Sunday Book Plug
FROM M A ROTHMAN: (I recently “read” this, and yes, I’ve had fights with him on various things, but he’s an excellent writer and this is an excellent book if you like thrillers and hard sf with a bit of romance. It’s not much to say that this book has best seller quality. ) Primordial Threat.
The year is 2066 and the world is oblivious to the threat it faces.
The fate of humanity lies on the shoulders of Burt Radcliffe, the new head of NASA’s Near Earth Object program.
He’s been rushing the completion of DefenseNet, a ring of satellites that are both part of an early-warning system as well as the means to eliminate incoming threats.
Yet Burt knows that despite the world’s best efforts, nothing can be done about the alert he’s just received.
Coming out of deep space is a danger that’s been approaching since the dawn of time. A black hole. An unstoppable threat that promises death for all in its wake.
Dave Holmes was a modern-day Einstein. As the original architect of DefenseNet, he’d had visions of this Primordial Threat before he disappeared, yet he’d left behind no details on how the problem might be solved.
Can Holmes be found, and if so, will his solution even work?
The world has less than a year to find out.
FROM PAM UPHOFF: Cooking Hot (The Directorate Book 10).
Tenth Story in the Directorate Series
A Novella, sequel to Project Dystopia
Ebsa Cloustuone is back from a perilous assignment, and in a sort of quarantine that’s going to keep him on the Embassy World for a few months until the Empire decides it’s safe for him—and the other survivors—to finally go home.
And someone has to feed all these people, so Ebsa’s back to work, cooking and feeding anyone who shows up hungry.
Including Ambassador Ashe, who sees a number of opportunities in the presence of a Warrior with a cooking hobby.
A challenge leads to a Multi-world Cookoff, that devolves into a spontaneous city-wide fair. Should be fun, right? Right?
FROM ALMA BOYKIN: Daughter of the Pearl.
Count Chang wants glory. Leesan dreams of marrying. Neither can foresee the power that awaits them—or the danger.
Cloud-dancers use magic to keep the world in balance. But the Great Northern River ails, and strange, twisted and evil things move across the land. The humans along the river cannot see the danger, but the Great Sky Emperor does. He grows angry. His wrath will remake the world and none of the cloud-dancers want that.
Count Chang hears a rumor of a Chosen One living far to the south, the only human able to heal the river. Instead he finds a corrupted naga and Leesan, the unwanted third daughter. Valueless, cursed, ignorant, Leesan would be better off dead, or so her father’s mother insists. Instead Chang claims her and takes her north, to train the gifts she unknowingly carries.
Chang detests the idea of marrying. Leesan cannot imagine a woman with value of her own. Together they must find the cause of the river’s ailment and heal it. Evil lurks in the land, and it will take all their power, trust, and strength to do their duty and save the world from the Great Sky Emperor’s wrath.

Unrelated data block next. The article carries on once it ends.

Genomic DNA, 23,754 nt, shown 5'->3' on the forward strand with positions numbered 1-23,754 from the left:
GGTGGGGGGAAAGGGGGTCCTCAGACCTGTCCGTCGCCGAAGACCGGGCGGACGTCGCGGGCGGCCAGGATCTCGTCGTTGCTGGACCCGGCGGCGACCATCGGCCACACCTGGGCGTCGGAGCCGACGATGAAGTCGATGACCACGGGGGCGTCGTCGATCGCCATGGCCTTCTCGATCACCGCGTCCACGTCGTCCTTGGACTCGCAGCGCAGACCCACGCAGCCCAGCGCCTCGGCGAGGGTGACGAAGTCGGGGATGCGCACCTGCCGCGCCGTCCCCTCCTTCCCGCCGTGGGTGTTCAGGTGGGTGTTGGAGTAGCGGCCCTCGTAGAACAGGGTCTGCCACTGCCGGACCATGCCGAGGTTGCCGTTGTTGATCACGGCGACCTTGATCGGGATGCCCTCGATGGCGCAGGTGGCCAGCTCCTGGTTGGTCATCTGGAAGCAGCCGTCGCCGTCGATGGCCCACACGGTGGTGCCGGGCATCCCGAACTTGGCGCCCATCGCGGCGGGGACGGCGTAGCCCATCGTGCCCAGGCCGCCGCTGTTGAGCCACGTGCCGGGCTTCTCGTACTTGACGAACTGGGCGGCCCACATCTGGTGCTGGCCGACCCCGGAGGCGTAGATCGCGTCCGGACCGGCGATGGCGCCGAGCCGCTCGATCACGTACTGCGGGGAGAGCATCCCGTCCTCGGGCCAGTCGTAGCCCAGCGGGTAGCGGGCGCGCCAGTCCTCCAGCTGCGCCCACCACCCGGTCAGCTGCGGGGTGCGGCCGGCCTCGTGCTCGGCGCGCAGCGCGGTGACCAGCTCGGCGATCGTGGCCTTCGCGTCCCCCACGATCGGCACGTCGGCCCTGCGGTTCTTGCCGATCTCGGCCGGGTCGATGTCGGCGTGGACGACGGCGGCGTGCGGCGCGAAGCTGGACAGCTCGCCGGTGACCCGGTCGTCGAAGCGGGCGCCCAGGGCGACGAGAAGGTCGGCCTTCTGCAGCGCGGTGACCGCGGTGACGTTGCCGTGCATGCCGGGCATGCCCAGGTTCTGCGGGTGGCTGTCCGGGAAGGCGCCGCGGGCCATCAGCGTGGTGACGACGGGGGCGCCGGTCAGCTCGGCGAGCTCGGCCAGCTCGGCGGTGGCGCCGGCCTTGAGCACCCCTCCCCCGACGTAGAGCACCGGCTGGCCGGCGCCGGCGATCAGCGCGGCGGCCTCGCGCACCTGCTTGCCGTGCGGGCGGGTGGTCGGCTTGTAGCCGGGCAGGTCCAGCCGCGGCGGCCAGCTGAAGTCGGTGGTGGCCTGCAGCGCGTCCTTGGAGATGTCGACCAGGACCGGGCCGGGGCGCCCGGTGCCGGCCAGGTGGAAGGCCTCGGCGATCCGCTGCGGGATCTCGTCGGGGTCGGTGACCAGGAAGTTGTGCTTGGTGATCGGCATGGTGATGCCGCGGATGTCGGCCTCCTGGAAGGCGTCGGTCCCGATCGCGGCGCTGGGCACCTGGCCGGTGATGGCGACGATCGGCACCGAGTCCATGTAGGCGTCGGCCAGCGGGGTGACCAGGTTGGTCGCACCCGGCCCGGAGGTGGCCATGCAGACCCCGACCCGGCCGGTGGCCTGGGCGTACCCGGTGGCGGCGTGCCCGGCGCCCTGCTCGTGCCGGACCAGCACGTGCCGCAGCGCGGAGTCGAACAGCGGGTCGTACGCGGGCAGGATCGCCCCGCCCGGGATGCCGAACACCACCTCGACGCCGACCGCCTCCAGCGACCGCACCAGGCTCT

That is, if they can.
MORE ALMA BOYKIN: Imperial Magic: Merchant and Empire Book Three..
The Great Northern Emperor Returns!
Ewoud Rhonarida needs experience, or so his father insists. Tycho sends his son east, to the trading center of Kehlibar vlee. There, Ewoud must learn to balance deference with duty. When he fails, it costs one man his life and endangers more.
But Ewoud attracts the attention of the Great Northern Emperor. This could be a boon. Or it could signal the undoing of the Galnaar family.
Tycho labored to remain unnoticed. Will his son’s fame be the family’s ruin?
FROM DAVID BURKHEAD: Roaming the Universes.
Epic journeys through space and time
Whether exploring the solar system in the near future or venturing to worlds of magic and mystery, these fifteen stories take you on a journey to other universes.
Included are stories from the FutureTech Industries series, from the Knights of Aerioch, and an assortment of stand-alone tales.
The stories may be short of length, but they are not short of wonder.
So climb aboard and see what these other worlds have to offer.
Vignettes by Luke, Mary Catelli and ‘Nother Mike
So what’s a vignette? You might know them as flash fiction, or even just sketches. We will provide a prompt each Sunday that you can use directly (including it in your work) or just as an inspiration. You, in turn, will write about 50 words (yes, we are going for short shorts! Not even a Drabble 100 words, just half that!). Then post it! For an additional challenge, you can aim to make it exactly 50 words, if you like.
We recommend that if you have an original vignette, you post that as a new reply. If you are commenting on someone’s vignette, then post that as a reply to the vignette. Comments — this is writing practice, so comments should be aimed at helping someone be a better writer, not at crushing them. And since these are likely to be drafts, don’t jump up and down too hard on typos and grammar.
If you have questions, feel free to ask.
Your writing prompt this week is: violent.